‘Every neighborhood selling better’
Written by Meghan Mangrum on July 11, 2013
As condo prices continue to rise all over Miami, inventory has tumbled to an all-time low, making it difficult to say which areas are the hottest. Inventory is especially tight in areas such as Brickell, Miami Beach and Key Biscayne.
“Pretty much every neighborhood is selling better than they were,” said Ron Shuffield, president and CEO of Esslinger-Wooten-Maxwell Realtors (EWM). “Prices are up.”
Particularly attractive areas, Mr. Shuffield said, include Key Biscayne, Coral Gables and Pinecrest — areas closer to downtown as well as those that are more attractive to international buyers, who make up at least 40% of the market.
Though prices haven’t increased as substantially as they had been changing in years past, the biggest change is still seen in available inventory.
“There’s no inventory,” said Mike Pappas, president and CEO of The Keyes Company. Inventory has dropped from 11,969 condos on the market in June 2011, Keyes reports, to a total of 6,985 on the market today.
A condo selling at Key Biscayne’s median price is $870,000 — up 12% from the $775,000 median in June 2012, Keyes figures say. During the same period, inventory was halved, from 267 properties to 133.
The median priced condo in Miami-Dade County currently sells for $185,000, up from $125,000 at this time last year, and inventory has been plunging all over the county, making for an extremely competitive market, according to Keyes.
The median price of a condo in Brickell in June was $470,000, up from $439,000 in June 2012. Last month, 1,197 condo units were for sale in Brickell, whereas in June 2012 the market listed 1,416 units.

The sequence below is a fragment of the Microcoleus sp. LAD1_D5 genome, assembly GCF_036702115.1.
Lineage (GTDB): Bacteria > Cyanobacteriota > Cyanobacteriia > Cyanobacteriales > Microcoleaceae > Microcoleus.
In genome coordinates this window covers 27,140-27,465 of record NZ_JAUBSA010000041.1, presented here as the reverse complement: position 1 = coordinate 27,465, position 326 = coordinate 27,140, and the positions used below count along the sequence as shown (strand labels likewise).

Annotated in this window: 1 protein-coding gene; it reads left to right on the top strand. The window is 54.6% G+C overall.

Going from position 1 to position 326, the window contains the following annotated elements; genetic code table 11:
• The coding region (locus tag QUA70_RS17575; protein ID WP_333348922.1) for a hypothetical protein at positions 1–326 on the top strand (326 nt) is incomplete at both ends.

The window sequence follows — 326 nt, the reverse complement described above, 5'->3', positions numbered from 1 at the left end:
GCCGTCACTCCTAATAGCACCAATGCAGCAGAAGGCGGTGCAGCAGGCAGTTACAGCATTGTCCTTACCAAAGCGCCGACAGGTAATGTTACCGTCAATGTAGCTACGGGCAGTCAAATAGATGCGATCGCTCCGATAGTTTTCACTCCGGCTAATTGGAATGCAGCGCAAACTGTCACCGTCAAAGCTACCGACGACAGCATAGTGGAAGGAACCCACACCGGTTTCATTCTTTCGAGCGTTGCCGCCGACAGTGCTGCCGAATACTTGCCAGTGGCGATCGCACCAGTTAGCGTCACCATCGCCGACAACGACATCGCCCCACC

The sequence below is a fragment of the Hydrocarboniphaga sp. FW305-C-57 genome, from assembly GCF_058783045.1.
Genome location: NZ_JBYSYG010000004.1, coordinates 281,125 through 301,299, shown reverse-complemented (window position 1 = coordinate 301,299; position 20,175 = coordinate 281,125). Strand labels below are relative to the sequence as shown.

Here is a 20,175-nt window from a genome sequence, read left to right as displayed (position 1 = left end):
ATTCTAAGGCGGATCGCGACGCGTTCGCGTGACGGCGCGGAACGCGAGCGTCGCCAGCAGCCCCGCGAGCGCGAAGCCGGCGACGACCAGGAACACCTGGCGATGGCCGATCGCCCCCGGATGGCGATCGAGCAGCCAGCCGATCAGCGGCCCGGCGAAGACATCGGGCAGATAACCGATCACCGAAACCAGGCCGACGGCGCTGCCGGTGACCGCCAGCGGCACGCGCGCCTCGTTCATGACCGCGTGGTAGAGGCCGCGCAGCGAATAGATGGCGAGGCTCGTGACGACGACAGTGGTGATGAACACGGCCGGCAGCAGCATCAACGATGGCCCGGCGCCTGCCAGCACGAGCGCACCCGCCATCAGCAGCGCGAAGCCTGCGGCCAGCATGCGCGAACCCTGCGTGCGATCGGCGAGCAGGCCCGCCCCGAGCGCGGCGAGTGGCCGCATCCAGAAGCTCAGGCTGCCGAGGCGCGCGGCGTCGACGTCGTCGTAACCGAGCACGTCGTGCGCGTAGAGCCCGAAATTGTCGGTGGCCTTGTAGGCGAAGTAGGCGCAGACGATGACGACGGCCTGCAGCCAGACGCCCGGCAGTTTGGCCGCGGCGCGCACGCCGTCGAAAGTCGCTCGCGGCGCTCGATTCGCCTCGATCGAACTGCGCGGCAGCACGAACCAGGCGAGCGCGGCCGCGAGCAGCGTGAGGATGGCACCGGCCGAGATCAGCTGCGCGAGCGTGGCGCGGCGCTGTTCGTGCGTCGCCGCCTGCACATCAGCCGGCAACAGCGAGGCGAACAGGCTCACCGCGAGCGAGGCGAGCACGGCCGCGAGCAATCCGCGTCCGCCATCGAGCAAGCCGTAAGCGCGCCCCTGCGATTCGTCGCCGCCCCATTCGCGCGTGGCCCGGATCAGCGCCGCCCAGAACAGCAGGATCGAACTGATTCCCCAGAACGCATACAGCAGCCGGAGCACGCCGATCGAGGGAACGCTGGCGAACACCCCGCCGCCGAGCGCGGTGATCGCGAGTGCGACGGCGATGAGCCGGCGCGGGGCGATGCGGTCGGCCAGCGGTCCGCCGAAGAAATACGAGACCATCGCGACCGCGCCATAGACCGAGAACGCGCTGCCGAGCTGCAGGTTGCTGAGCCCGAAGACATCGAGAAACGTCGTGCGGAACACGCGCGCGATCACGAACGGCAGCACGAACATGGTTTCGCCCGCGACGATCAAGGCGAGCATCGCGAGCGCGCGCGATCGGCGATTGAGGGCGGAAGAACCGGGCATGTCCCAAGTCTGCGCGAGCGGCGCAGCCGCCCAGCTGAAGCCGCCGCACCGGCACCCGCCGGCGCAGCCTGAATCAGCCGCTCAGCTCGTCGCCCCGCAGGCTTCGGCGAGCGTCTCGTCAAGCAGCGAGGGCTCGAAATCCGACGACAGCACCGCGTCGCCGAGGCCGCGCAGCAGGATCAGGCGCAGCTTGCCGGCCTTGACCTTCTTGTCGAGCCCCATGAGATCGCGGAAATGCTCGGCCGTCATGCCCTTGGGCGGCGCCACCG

Two years ago, the market supply was equivalent to 10 months of sales, Mr. Pappas said. Now, it’s 2.6 months across the county. A stable market, he said, should have a six-month supply.
“Hopefully the rising prices will give more equity to the sellers who didn’t lose their property” during the market downturn, Mr. Pappas said. “That should improve our number of properties on the market.”
One watershed in the marketplace is the number of distressed properties for sale. Distressed or bank-owned properties made up 60% of the market in 2010, whereas such properties are only about one-third of the market today, Mr. Pappas said. This increases the market’s overall health.
“Now you are starting to get to a healthy market,” Mr. Pappas said. “We had a bargain, sale price on condos and investors supplemented the market.”
Before the market downtown, in a six-year period, developers built 23,000 condos in Brickell, according to Mr. Shuffield. Many of those units went into foreclosure, he said, but most of those buildings are back to where they started as prices have steadily increased over the past couple of years.
Currently, of 830 condos for sale in Brickell, only 36 are considered distressed, Mr. Shuffield said. That’s only 4% of inventory and 17% of total sales.
Of Brickell, “prices are up 60% and distressed properties are basically vanishing,” Mr. Shuffield said. The entire county overall, he said, has also seen a decrease in distressed properties — as they constitute only 13% of all inventory and 36% of sales.